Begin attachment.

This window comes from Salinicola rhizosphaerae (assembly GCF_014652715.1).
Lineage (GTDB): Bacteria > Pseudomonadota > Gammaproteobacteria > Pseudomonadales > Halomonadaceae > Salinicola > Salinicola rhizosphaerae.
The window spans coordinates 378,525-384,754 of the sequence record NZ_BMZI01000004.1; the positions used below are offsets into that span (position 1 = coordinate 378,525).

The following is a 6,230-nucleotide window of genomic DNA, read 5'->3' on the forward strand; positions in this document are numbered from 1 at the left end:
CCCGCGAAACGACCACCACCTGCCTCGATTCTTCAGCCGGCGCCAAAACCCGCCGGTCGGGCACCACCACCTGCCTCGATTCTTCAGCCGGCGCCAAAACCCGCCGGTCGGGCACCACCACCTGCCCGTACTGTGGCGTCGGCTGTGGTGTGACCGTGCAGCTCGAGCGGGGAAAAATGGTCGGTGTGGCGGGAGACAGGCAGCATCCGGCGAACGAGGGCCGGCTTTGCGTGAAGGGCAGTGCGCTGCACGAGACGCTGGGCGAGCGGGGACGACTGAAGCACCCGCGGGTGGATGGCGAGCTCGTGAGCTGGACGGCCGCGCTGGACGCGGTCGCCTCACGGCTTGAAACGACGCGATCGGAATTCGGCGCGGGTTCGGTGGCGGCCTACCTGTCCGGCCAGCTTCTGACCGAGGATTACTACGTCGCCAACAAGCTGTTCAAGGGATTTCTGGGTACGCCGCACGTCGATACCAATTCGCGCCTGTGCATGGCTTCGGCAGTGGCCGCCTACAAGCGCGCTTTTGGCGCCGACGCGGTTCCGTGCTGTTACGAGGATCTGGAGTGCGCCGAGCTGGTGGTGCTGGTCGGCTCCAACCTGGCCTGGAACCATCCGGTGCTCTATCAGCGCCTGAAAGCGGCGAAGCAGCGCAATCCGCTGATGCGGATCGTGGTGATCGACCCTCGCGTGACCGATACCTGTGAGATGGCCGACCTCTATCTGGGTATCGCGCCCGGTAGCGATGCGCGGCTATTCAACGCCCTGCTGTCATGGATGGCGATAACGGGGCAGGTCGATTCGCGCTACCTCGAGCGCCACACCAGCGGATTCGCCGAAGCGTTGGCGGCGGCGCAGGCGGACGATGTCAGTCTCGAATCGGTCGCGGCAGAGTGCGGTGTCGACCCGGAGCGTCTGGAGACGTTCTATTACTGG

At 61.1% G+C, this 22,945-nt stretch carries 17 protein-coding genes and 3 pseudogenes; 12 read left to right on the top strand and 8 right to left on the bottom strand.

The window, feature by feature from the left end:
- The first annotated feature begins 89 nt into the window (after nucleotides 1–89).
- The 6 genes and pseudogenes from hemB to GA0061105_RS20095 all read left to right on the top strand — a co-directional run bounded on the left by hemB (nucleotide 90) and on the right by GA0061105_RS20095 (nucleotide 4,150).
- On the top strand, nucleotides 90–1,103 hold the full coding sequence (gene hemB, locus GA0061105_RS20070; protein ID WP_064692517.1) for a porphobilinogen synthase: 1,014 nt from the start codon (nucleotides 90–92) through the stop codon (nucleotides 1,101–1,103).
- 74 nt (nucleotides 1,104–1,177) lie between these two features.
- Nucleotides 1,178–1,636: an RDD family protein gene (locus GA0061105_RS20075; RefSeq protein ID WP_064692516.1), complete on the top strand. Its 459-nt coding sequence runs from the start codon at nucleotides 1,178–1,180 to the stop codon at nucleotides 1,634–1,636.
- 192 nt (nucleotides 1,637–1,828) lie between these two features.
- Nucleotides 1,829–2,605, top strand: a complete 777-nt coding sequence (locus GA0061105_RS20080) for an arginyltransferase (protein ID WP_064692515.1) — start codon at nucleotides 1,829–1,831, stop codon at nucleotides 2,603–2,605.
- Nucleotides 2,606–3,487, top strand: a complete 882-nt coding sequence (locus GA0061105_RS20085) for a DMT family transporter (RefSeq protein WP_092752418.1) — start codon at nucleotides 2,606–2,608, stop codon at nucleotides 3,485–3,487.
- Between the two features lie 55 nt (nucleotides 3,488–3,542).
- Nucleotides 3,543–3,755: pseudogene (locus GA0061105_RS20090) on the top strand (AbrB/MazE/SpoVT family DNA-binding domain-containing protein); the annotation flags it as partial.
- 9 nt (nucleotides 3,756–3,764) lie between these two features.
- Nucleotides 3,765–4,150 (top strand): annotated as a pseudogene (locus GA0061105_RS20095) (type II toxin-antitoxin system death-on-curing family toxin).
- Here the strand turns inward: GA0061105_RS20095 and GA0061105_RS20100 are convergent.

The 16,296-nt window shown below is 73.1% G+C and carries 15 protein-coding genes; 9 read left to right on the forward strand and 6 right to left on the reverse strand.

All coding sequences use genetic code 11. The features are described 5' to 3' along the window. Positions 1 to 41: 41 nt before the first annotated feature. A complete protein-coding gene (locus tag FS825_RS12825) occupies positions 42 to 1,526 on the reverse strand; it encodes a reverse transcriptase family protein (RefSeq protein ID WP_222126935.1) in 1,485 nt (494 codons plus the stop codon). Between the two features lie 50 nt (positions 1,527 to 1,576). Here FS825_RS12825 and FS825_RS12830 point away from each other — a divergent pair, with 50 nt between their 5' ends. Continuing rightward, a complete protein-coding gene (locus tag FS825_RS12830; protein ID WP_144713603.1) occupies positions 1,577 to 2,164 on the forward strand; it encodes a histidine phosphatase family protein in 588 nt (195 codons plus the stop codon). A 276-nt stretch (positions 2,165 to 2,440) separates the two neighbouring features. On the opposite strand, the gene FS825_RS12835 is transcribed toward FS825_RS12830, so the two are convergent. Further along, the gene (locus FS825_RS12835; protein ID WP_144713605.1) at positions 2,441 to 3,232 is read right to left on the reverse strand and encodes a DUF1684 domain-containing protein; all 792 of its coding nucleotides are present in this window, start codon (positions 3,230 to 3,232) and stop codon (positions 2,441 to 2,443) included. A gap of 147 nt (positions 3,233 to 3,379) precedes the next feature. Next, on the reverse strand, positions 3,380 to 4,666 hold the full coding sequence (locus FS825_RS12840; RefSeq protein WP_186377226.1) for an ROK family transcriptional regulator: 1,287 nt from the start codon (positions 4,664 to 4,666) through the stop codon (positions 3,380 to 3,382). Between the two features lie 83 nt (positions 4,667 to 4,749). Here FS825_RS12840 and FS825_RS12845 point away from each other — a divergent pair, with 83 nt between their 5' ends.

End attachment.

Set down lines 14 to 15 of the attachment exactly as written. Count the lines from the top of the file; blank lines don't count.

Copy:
- Nucleotides 1,829–2,605, top strand: a complete 777-nt coding sequence (locus GA0061105_RS20080) for an arginyltransferase (protein ID WP_064692515.1) — start codon at nucleotides 1,829–1,831, stop codon at nucleotides 2,603–2,605.
- Nucleotides 2,606–3,487, top strand: a complete 882-nt coding sequence (locus GA0061105_RS20085) for a DMT family transporter (RefSeq protein WP_092752418.1) — start codon at nucleotides 2,606–2,608, stop codon at nucleotides 3,485–3,487.